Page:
Going for a run is a great form of exercise because it burns calories and tones your muscles at the same time. There is a lot of speculation about when it’s best to fit in your run so understanding the pros and cons of morning and night running can help you make the best choice for you. It’s always a good idea to talk to your doctor before starting a new running program. In the meantime, these facts should help you decide.
The Case for a Morning Run
Most avid runners will tell you that they have a time of day that is best for them and some of them claim that a run first thing in the morning is best. Some people wait until they’ve had something to eat or have read the newspaper. So, is morning a good time to run?
Some experts say that very early in the morning isn’t your best choice. That’s because your bodily functions aren’t operating at top capacity soon after waking up and your muscles may be stiff because body temperature is lower at this time of day. Waiting until mid-morning could be a good option for you because your body temperature goes up and your lung function improves as the morning goes on.
On the plus side, researchers have found that mid-morning is the best time of day to build muscle so incorporating some hills during your run could amplify your results. The reason why this works is because testosterone tends to spike during the morning and it’s a hormone that aids in the building of muscle mass. If you’re using running to build big quads and calves, choosing to go for a run at this time of day is probably a great option for you.
At the same time, running first thing sets the tone for making healthy choices for the rest of the day. However, it’s important to consider that your body may not be functioning as optimally as it could be later in the day. If a morning run is your only option, it’s certainly better than not taking one at all, but take into consideration the limitations you might be up against so that you can tailor a program that works for you. Some experts say you’re prone to injury on an early morning run, so make sure you are aware of your surroundings and your form so that you stay safe.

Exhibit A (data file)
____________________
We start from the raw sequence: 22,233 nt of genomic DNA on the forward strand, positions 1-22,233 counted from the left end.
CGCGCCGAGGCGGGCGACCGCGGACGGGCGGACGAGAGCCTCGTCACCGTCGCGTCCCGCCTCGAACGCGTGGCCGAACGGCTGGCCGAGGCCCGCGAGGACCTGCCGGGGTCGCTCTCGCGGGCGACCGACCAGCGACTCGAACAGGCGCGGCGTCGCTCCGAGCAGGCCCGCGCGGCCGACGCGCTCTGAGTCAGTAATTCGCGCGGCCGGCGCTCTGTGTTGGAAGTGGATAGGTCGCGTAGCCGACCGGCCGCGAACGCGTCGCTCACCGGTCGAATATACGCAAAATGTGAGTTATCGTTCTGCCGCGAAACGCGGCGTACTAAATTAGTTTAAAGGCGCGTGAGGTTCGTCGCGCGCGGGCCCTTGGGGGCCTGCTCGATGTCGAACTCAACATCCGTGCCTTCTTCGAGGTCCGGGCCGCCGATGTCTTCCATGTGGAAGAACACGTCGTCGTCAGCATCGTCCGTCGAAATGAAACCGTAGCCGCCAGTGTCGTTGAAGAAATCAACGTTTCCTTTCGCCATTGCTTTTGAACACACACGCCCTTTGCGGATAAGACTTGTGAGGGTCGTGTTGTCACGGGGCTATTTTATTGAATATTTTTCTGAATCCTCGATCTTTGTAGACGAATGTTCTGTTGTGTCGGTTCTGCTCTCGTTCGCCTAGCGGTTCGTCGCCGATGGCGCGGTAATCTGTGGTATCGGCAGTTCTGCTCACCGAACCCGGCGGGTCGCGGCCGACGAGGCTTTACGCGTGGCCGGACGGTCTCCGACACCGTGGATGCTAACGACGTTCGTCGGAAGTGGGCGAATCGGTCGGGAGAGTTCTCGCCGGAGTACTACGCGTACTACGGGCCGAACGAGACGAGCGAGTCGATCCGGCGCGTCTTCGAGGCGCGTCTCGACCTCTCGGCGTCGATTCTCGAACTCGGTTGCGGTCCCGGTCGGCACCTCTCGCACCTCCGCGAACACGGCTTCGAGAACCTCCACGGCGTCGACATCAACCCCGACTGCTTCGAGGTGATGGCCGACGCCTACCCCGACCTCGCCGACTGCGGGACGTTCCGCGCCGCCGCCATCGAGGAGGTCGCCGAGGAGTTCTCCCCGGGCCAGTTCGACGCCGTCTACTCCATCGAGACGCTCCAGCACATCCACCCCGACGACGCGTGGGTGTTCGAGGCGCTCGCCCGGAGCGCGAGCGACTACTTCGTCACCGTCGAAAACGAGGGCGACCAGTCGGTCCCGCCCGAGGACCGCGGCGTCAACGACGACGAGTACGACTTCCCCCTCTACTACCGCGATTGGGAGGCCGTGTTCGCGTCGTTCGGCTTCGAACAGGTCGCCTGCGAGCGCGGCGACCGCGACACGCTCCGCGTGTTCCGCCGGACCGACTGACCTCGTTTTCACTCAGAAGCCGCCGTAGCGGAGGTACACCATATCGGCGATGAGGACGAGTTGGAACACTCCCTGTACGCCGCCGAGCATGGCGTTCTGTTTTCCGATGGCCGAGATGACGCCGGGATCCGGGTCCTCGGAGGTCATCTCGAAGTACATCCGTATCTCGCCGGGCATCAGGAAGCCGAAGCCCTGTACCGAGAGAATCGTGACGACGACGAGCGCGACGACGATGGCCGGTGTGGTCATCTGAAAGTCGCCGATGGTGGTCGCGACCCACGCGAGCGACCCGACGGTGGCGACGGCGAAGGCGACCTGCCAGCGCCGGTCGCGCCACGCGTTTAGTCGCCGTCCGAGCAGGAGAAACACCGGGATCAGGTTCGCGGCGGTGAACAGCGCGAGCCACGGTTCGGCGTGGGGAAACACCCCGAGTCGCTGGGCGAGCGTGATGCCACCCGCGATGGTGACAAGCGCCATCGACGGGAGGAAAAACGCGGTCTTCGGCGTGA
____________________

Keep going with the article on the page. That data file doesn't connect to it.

The Case for the evening jogging
Many experts will tell you that your body is more primed for a run in the afternoon or evening hours. This is because your body temperature peaks at this time of day, which means your muscles are fluid and taking a run could feel easier. Additionally, testing has found that lung function is improved significantly later in the day, which can help you power through your run without a ton of extra exertion.
The problem that many runners face when it comes to pounding the pavement later in the day is the motivation factor. Many people come home from work and the last thing they want to do is exercise. This hurdle is why so many runners choose to get out there in the morning so they don’t run the risk of skipping a run altogether. If you can overcome the psychological aspect of running later in the day, you might notice that your regular circuit feels easier and gives you the results you want, which is to stay healthy and slim. The good news is that once you get going, you’ll be glad you did.
As you can probably see, most experts would agree that running later in the day is a better choice. However, if you’ve been running for a while and know that you do better and prefer the morning, there’s really no reason to change things up. If you’re new to running and are trying to decide when to get out there, try afternoon or evening runs to get yourself going. The bottom line is that running is a fabulous way to exercise so simply pulling on your shoes and getting it done is what’s important, even if that means you go running at a different time than everyone else. Happy trails!